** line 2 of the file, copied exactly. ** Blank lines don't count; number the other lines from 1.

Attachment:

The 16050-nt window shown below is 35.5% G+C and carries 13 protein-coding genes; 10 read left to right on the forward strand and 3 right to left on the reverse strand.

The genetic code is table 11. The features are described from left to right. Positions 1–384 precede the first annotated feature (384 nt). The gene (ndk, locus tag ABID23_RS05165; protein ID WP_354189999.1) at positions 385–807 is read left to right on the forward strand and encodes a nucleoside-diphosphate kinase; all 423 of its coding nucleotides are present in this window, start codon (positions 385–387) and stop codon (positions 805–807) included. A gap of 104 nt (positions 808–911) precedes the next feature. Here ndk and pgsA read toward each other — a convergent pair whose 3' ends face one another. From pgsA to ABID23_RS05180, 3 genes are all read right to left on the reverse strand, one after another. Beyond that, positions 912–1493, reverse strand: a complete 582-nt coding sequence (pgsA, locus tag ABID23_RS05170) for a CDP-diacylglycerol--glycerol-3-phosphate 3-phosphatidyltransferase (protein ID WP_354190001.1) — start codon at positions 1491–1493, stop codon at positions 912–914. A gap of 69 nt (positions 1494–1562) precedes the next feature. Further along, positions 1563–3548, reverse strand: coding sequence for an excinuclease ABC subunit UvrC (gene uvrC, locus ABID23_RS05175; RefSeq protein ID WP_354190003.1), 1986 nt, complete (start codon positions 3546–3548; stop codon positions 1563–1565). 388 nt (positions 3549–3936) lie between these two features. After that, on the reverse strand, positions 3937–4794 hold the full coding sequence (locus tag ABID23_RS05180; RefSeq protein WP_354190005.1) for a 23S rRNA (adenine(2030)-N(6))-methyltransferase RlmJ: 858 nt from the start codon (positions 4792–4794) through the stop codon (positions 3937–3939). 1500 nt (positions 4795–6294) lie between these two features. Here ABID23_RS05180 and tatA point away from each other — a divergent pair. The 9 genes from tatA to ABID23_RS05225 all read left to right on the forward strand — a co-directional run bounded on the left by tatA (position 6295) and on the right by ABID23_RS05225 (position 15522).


The genetic code is table 11. The features are described from left to right. Positions 1–384 precede the first annotated feature (384 nt). The gene (ndk, locus tag ABID23_RS05165; protein ID WP_354189999.1) at positions 385–807 is read left to right on the forward strand and encodes a nucleoside-diphosphate kinase; all 423 of its coding nucleotides are present in this window, start codon (positions 385–387) and stop codon (positions 805–807) included. A gap of 104 nt (positions 808–911) precedes the next feature. Here ndk and pgsA read toward each other — a convergent pair whose 3' ends face one another. From pgsA to ABID23_RS05180, 3 genes are all read right to left on the reverse strand, one after another. Beyond that, positions 912–1493, reverse strand: a complete 582-nt coding sequence (pgsA, locus tag ABID23_RS05170) for a CDP-diacylglycerol--glycerol-3-phosphate 3-phosphatidyltransferase (protein ID WP_354190001.1) — start codon at positions 1491–1493, stop codon at positions 912–914. A gap of 69 nt (positions 1494–1562) precedes the next feature. Further along, positions 1563–3548, reverse strand: coding sequence for an excinuclease ABC subunit UvrC (gene uvrC, locus ABID23_RS05175; RefSeq protein ID WP_354190003.1), 1986 nt, complete (start codon positions 3546–3548; stop codon positions 1563–1565). 388 nt (positions 3549–3936) lie between these two features. After that, on the reverse strand, positions 3937–4794 hold the full coding sequence (locus tag ABID23_RS05180; RefSeq protein WP_354190005.1) for a 23S rRNA (adenine(2030)-N(6))-methyltransferase RlmJ: 858 nt from the start codon (positions 4792–4794) through the stop codon (positions 3937–3939). 1500 nt (positions 4795–6294) lie between these two features. Here ABID23_RS05180 and tatA point away from each other — a divergent pair. The 9 genes from tatA to ABID23_RS05225 all read left to right on the forward strand — a co-directional run bounded on the left by tatA (position 6295) and on the right by ABID23_RS05225 (position 15522).